Here’s our final report:
Now that we’re heading into the last week of the semester, the main risk to our project seems to be the lack of ready communication between the team member responsible for integrating the various components of our project and the rest of the team. This would have been tolerable earlier in the semester, but now it seriously threatens our ability to complete this project. As a contingency, we collected a cell phone number from the person in question, and will call him for status updates if he remains uncommunicative.
No changes to the overall system design or schedule have materialized, thankfully. We’d have pictures of the full project by now, if not for the aforementioned lack of communication. As a result, we’ll be showing the full project for the first time in the demo video due on May 4.
This week, I started preparing for the demo video due on May 4. This primarily consisted of setting up an OpenShot file for inserting our video and audio files:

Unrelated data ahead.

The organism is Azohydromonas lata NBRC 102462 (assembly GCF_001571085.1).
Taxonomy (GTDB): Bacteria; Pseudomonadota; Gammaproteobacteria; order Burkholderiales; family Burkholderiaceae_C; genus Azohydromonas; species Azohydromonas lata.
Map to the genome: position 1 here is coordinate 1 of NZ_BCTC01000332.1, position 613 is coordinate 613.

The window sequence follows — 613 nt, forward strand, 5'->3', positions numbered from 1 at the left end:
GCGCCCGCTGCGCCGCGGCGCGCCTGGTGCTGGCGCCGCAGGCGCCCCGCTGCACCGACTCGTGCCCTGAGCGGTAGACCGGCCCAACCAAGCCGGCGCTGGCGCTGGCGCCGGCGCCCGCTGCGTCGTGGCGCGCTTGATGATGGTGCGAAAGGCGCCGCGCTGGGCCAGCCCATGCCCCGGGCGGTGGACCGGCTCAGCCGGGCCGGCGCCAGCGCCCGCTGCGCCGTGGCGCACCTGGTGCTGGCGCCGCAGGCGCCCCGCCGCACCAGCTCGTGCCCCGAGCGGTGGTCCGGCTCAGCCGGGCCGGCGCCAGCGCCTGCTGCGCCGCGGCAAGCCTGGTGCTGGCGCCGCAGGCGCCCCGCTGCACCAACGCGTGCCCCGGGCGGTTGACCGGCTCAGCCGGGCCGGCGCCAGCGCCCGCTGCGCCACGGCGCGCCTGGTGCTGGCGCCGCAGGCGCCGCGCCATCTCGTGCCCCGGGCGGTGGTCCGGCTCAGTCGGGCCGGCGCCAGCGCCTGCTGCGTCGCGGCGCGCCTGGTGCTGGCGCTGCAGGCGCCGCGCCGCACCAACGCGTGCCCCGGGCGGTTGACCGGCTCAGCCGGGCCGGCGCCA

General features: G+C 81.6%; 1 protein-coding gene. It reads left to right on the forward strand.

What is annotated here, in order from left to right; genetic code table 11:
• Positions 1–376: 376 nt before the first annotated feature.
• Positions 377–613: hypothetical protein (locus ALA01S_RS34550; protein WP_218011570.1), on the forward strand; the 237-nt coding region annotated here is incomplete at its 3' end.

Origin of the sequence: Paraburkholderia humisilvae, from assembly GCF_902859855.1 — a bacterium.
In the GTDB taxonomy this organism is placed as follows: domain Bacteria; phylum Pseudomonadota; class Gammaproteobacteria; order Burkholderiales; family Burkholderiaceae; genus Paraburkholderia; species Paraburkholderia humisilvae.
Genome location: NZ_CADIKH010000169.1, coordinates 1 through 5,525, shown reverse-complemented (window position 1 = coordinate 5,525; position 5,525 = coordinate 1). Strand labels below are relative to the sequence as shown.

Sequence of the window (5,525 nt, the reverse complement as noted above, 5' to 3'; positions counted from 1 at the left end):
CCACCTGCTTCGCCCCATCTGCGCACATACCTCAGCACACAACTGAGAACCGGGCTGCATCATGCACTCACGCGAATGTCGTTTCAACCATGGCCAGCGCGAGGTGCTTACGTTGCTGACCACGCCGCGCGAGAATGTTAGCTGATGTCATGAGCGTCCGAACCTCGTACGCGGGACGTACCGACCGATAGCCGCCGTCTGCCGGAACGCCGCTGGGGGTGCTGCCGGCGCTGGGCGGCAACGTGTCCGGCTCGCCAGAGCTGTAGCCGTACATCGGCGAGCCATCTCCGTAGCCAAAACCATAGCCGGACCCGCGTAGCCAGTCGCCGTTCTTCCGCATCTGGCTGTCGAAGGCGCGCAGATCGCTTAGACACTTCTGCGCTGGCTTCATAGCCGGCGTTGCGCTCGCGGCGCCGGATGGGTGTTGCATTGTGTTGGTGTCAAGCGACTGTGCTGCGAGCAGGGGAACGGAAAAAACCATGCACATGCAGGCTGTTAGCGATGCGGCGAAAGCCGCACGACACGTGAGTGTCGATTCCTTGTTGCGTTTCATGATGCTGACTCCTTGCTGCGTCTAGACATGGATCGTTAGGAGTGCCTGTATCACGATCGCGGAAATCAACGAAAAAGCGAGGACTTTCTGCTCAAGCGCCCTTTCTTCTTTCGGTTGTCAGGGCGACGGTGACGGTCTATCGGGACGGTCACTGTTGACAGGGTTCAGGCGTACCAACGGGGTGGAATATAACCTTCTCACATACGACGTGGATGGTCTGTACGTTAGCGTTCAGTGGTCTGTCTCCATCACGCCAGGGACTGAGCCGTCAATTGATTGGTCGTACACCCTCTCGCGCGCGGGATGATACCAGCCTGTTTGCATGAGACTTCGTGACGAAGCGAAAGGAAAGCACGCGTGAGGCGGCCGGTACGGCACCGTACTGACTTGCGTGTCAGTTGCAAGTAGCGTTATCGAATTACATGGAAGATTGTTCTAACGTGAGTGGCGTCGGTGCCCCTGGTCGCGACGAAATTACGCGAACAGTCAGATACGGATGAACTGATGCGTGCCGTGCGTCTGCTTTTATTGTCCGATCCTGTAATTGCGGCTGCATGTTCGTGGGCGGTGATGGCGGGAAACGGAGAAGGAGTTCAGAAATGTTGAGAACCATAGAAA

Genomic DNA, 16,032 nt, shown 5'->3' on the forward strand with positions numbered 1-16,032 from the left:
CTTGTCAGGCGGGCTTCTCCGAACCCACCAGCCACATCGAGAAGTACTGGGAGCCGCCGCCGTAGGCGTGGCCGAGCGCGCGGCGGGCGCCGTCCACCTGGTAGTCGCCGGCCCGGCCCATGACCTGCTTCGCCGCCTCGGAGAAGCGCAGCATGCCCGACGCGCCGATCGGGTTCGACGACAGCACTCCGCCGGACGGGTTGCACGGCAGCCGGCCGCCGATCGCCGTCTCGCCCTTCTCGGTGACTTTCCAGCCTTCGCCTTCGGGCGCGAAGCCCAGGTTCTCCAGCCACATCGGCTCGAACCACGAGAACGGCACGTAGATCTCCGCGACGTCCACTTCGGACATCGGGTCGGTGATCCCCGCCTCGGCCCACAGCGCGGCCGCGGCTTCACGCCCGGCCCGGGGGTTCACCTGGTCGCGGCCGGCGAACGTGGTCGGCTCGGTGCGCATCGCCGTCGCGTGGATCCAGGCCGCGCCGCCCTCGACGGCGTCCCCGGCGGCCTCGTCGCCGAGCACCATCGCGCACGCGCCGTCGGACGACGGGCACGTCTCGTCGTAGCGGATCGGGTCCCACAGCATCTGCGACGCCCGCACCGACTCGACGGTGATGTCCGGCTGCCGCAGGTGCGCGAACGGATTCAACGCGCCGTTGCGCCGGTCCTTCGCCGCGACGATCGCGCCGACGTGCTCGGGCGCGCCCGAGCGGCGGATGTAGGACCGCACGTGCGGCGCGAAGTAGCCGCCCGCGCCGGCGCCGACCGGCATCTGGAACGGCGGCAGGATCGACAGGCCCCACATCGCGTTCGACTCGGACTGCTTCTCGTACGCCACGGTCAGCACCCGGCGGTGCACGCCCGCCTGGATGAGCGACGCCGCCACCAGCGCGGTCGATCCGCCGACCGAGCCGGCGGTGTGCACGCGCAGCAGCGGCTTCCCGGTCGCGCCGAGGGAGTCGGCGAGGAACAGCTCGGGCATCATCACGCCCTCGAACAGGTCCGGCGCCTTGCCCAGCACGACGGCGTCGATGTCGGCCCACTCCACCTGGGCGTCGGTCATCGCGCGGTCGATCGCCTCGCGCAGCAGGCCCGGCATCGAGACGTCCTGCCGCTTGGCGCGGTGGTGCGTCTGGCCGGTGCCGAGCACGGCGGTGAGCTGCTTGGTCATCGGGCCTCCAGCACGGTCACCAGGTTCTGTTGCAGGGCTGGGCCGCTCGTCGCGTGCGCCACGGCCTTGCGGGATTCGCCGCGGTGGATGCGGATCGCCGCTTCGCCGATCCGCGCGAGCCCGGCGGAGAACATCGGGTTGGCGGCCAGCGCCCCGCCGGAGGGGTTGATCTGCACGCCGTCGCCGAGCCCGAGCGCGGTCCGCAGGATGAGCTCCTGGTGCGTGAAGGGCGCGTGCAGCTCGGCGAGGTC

I also set up the beginnings of a slide deck on slides.com (https://slides.com/yuyis/cmu_capstone_asterism) to serve as an initial part of the demo video:
I intend for this slide deck to be used to introduce the general project topic/design, electrical systems, and computer vision component before seguing into a recording by Kenny using our actual project. Recordings of this slide deck using OBS-studio will be stitched together with voice recordings and background music using the OpenShot instance shown earlier.
Next week, I’ll be working on the final report, and working with Kenny to get the demonstration setup and recorded. I think that’ll be all for capstone this semester.
The biggest risk right now is an incompatibility between the physical circuit and the software implementation in the final day of product implementation before the presentation is due. A difficulty in this aspect could prove to be a costly delay. This has been mitigated mostly by a good amount of software level verification from both Joy and Yuyi.